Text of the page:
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JustJogOn 03-17-2013 07:00 PM

Cliche Leaving Instructor Post
So I'm switching barns :D but I want to know how far in advance I should tell my instructor? I've known said instructor for about 5 years (fortunately she pretty much knows her boundaries as an instructor and doesnt try to be as a lot of people seem to say "second mom"-ish) so its going to be hard leaving but I'm starting to get fed up at said barn. I still like said instructor and I have many friends at this barn who are staying so I dont want to burn bridges. I dont really want to get into specifics about what exactly I dont like so would it be rude to say that I talked with my mom and decided it would be in good interest to take a break from *barn name here*? How would you go about it? I doubt she would be rude to me, she is EXTREMELY non-confrontational. But I know she will think its SUPER personal. :hide:
*ETA: How far in advance should I tell her that I'm leaving?

horselessmom 03-19-2013 06:51 PM

What's your payment schedule?

The barn we just left, we paid each week, after each lesson. I felt we could give a pretty short notice--just a couple of weeks, and that's what we did.

Now we pay for 4 lessons in advance. I feel that with this arrangement, at least 4 weeks notices would be good, maybe even around 6-8.

Good luck. I found changing barns stressful.

I think it is totally fine to blame it on your mom. I'd want my kid to do exactly that!

JustJogOn 03-19-2013 06:59 PM

with SCHEDULE being the key word... none, really. part of the reason im leaving is lack of management. lol. usually we pay at the beginning of the month though so 4/5 lessons at a time

stevenson 03-19-2013 08:05 PM

since you stated yoy pay in advance, I will assume you paid on the first of this month? so i would tell the instructor now, so she can get another lesson scheduled and not be out the income.
dont go into great detail, if she ask state you are being given an opportunity you cannot pass up, and that your Mother has made the arrangements, and since she is the one who pays the bills.. And thank her for the lessons and say something to compliment her, like how much she has helped your riding, and how you will miss her or along those lines. But do tell her now.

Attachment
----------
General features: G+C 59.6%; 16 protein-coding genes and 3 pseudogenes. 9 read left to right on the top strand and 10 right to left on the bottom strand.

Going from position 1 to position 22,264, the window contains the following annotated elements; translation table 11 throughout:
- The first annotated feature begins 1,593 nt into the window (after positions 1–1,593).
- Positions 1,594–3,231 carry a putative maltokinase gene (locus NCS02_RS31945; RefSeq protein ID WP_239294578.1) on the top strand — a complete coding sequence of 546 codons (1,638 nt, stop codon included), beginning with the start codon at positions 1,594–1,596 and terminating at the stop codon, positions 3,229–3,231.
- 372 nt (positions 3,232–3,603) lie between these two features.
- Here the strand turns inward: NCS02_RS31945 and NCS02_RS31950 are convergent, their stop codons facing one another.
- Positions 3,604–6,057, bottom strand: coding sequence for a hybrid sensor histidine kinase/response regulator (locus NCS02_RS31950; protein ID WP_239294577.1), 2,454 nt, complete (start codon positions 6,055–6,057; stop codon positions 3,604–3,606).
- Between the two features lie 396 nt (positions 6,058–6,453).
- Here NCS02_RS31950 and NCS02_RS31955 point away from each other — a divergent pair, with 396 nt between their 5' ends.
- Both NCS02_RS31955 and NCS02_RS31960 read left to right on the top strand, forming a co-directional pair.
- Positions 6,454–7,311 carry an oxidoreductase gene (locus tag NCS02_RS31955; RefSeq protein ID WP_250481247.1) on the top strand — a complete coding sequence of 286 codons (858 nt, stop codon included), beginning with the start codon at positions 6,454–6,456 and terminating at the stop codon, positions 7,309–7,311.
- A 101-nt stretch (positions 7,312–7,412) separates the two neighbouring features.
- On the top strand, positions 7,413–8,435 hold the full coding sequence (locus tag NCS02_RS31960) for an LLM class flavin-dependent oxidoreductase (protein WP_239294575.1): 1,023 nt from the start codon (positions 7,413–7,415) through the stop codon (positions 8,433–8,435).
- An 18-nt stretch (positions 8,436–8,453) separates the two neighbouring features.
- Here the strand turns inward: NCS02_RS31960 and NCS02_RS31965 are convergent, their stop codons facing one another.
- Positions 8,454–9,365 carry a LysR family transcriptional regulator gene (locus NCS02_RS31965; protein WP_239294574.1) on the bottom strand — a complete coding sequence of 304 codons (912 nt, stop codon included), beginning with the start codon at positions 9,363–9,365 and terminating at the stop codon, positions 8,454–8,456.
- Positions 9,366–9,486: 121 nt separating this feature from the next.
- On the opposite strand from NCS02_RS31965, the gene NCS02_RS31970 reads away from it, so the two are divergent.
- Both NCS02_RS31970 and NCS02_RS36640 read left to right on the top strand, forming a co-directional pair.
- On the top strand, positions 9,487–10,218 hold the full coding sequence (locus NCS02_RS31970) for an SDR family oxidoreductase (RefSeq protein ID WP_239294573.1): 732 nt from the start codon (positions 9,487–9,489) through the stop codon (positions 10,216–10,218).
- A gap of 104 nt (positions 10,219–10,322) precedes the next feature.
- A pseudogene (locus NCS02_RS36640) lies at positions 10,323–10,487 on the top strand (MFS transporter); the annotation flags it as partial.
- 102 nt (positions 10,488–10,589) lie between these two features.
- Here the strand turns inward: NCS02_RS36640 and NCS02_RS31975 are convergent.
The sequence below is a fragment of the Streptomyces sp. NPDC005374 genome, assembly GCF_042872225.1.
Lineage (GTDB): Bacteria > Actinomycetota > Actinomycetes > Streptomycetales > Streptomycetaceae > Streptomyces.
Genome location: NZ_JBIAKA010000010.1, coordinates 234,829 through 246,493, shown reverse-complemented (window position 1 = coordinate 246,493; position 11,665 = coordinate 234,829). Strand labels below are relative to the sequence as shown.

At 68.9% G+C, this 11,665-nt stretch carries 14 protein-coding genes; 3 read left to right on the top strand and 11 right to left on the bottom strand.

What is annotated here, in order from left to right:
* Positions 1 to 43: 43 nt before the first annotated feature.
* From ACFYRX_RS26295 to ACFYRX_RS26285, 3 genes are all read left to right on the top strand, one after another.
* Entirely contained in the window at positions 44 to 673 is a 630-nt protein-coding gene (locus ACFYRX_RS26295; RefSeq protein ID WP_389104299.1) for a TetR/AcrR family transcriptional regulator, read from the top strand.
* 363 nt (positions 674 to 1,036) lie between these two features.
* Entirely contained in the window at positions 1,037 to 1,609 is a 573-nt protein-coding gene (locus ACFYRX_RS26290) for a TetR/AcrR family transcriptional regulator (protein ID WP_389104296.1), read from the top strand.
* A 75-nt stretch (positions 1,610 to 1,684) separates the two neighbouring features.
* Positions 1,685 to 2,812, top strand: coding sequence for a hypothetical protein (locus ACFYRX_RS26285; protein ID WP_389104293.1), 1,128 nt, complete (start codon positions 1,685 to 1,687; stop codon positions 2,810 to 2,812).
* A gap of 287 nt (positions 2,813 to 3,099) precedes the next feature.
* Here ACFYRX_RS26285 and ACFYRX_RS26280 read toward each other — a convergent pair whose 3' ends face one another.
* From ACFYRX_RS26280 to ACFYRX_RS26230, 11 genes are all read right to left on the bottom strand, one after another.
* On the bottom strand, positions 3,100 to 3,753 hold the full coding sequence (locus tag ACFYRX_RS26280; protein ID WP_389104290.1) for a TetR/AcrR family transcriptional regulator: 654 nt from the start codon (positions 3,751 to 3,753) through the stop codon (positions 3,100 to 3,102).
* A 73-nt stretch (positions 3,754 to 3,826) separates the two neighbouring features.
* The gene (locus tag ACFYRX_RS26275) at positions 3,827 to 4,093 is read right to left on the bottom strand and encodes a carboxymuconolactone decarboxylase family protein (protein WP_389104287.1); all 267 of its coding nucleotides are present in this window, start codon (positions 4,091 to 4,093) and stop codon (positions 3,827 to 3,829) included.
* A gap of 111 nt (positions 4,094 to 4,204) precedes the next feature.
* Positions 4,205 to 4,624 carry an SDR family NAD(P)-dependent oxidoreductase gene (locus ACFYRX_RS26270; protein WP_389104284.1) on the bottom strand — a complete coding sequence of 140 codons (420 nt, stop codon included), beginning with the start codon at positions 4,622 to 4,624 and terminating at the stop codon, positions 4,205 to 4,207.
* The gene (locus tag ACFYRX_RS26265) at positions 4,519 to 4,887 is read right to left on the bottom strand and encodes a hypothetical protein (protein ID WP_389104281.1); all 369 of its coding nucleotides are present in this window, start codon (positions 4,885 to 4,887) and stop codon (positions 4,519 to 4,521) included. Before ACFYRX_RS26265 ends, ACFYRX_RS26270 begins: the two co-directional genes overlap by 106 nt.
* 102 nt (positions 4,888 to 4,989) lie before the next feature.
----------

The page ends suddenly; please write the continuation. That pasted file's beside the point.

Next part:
Saddlebag 03-19-2013 08:48 PM

Think carefully about moving. There seem to be divas and unhappiness at every barn. If there are two people, a squabble will happen. "Due to a change in circumstance, the horse will be moved on such and such date. Your lessons have taught me a lgreat deal and who knows, perhaps one day we'll be back." Tuck the price of a lesson in an envelope and include "a small token of appreciation" on a card. Keep the door open. That is all the explanation she needs.

JustJogOn 03-19-2013 10:31 PM

Thanks, I really appreciate the advice. It sounds like I was on the right track :)

JustJogOn 03-19-2013 10:36 PM

Saddlebag, I know many people who did just that (leave without thinking), I've actually been taking lessons at the barn I will be moving to for about 3 months so that when I move I wont be leaving then turning back or finding that I liked the old barn more, listed out pros and cons multiple times, and no matter which way I cut the deck it still comes out in the new barns favor. Also, do you think it would be a good or bad idea to go to a show that the old barn is going to as support and basically to say "Hey I moved but I still like everyone"?

Skyseternalangel 03-19-2013 11:07 PM

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I just switched and I basically said that I wanted to get more serious about my riding and the distance was not working in order for this to happen. I also mentioned that I wanted to take more lessons but the barn was too busy to accomodate me.

I mentioned how much I've learned and how I had so many great that I wouldn't burn bridges.

I'd say something on the lines of "My mom wants me to start looking at closer barns to _____ (home, or her work, etc. so you have some wiggle room) and unfortunately that means I will no longer be riding here."

Hope that helped :)

Saddlebag 03-21-2013 09:10 AM

The idea of attending a show at the old barn can be a bit disconcerting but anyone in the boarding/coaching business should realize the time comes to move on. Smile at the oldies and tell them how you've missed them. Don't mention any attributes of the new place. Should someone ask - "It's ok". If you show any enthusiasm it may unconsciously persuade others to leave the old stable and then see how popular you are. Gotta keep the door open at the old stable. We can't predict the future and you may need to go back there.

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